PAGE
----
Oct. 29, 1944, in The Star: Reaction of patients to the new Anniston Memorial Hospital has been unusually good, and operation the institution by the staff is going forward without a hitch. Patients are commenting on the quietness which prevails — there are no elevators, clanging and banging of doors — and on the warm, homelike atmosphere to be found. Patients’ response to treatment is better than it was in the older, outmoded structure that was Garner Hospital. Visiting hours are 1 to 3 p.m. and 7 to 8:30 p.m. daily, with a maximum of two visitors at any given moment. Also this date: A Court of Honor was held recently at Seventeenth Street Baptist Church for black boys who are members of Boy Scout troops in Anniston. Dr. J. C. White presided. Troop 305, of the First Congregational Church, was presented its troop charter for the coming year by Prof. C. E. Hanna, commissioner. Troop 305 is the oldest black Boy Scout troop in Anniston, its troop charter being presented in 1936. Additionally: The Calhoun County Board of Education has approved eliminating three more one-teacher schools. The school at Four Mile will have its children transported to Weaver, while the students attending Hollingsworth and Nance’s Creek will bid farewell to their school houses and start attending White Plains. And one more: In newsy notes from Anniston High School, we learn that Nan Triplett, a sub-freshman, has been designated Pupil of the Week. She’s well known and liked, and she also serves on the Student Council.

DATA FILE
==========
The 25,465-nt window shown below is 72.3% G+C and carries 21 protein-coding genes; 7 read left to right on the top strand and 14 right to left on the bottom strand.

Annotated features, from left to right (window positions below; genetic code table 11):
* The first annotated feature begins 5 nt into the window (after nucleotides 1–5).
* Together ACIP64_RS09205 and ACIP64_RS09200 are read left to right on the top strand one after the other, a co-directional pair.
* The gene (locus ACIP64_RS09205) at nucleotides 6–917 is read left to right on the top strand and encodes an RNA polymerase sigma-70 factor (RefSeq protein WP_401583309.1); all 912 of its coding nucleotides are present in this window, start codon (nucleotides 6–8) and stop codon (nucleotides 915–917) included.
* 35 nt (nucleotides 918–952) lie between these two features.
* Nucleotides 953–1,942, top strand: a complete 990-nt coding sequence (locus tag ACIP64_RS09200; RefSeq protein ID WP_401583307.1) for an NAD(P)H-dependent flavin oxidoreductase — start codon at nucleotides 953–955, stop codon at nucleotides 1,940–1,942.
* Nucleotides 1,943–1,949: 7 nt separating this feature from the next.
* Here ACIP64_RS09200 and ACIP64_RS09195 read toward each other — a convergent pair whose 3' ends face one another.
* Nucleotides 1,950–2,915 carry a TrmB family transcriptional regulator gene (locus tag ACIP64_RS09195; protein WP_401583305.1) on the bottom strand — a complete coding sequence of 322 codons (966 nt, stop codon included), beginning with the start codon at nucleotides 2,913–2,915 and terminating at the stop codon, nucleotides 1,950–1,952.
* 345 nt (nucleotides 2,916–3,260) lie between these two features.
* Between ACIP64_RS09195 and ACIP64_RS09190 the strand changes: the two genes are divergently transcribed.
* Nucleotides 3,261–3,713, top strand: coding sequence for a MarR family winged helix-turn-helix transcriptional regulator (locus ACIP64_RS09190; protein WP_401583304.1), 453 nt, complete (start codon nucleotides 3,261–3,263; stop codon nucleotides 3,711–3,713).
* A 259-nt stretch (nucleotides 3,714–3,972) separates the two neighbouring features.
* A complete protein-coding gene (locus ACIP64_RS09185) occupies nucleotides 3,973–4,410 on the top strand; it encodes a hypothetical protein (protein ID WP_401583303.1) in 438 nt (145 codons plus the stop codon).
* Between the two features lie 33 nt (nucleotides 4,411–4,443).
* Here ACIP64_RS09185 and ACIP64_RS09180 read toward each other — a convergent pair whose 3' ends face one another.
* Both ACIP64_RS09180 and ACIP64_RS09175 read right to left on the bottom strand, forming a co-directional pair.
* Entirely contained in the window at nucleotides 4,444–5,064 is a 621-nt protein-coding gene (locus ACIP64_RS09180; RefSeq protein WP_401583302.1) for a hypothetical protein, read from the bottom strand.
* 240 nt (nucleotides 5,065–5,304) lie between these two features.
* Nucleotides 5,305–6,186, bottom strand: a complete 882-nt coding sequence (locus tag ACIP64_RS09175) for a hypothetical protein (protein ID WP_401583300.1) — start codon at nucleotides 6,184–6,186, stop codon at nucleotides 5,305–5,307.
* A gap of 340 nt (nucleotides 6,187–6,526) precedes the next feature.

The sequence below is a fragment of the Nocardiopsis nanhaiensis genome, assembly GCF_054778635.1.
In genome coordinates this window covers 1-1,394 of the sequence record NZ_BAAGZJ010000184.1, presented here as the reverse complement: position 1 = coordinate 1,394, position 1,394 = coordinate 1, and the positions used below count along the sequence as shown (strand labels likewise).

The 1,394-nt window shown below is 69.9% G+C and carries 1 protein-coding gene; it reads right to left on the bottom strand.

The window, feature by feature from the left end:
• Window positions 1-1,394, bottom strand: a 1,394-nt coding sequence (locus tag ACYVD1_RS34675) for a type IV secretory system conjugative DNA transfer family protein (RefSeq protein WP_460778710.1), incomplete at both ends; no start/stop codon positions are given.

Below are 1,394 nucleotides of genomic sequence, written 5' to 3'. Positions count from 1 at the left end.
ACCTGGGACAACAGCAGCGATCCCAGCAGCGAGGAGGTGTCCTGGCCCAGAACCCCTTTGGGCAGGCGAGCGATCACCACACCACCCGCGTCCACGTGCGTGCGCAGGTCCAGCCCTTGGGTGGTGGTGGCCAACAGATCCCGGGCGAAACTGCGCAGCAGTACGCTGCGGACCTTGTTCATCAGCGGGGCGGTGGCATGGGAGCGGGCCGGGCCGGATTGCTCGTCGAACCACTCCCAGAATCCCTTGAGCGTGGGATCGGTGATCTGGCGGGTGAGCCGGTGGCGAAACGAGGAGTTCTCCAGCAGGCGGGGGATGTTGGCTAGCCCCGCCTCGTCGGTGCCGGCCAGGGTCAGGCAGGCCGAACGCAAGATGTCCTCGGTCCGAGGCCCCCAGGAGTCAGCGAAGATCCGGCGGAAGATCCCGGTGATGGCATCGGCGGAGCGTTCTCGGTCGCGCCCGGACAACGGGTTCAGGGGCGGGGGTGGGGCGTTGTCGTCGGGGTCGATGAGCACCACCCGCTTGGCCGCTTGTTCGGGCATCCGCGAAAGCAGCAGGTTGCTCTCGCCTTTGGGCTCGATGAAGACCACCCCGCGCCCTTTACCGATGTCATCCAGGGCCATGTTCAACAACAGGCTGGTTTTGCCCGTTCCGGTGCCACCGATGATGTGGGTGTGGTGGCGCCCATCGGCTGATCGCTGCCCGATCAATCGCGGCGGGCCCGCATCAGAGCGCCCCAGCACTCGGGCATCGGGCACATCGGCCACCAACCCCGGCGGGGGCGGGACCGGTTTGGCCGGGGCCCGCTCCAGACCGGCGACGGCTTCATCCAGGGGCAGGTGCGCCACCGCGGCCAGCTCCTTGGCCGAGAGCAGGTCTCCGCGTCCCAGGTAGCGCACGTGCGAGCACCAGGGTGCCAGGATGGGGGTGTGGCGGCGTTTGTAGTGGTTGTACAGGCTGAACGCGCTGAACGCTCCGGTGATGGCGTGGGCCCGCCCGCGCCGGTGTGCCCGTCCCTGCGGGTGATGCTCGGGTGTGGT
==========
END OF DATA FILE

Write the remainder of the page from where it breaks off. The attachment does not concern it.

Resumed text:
Oct. 29, 1994, in The Star: A number of high school football games last night ended as shutouts. Wellborn, the No. 2-ranked team in Class 5A, beat Saks 35-0; Anniston defeated Tuscaloosa County 28-0, generating 349 yards of offense in the process; Oxford improved its record to 5-3 with a 35-0 win of its own, over Southside; and Alexandria defeated Munford 18-0, with Mac Campbell contributing 125 yards on 25 carries that included two touchdowns.

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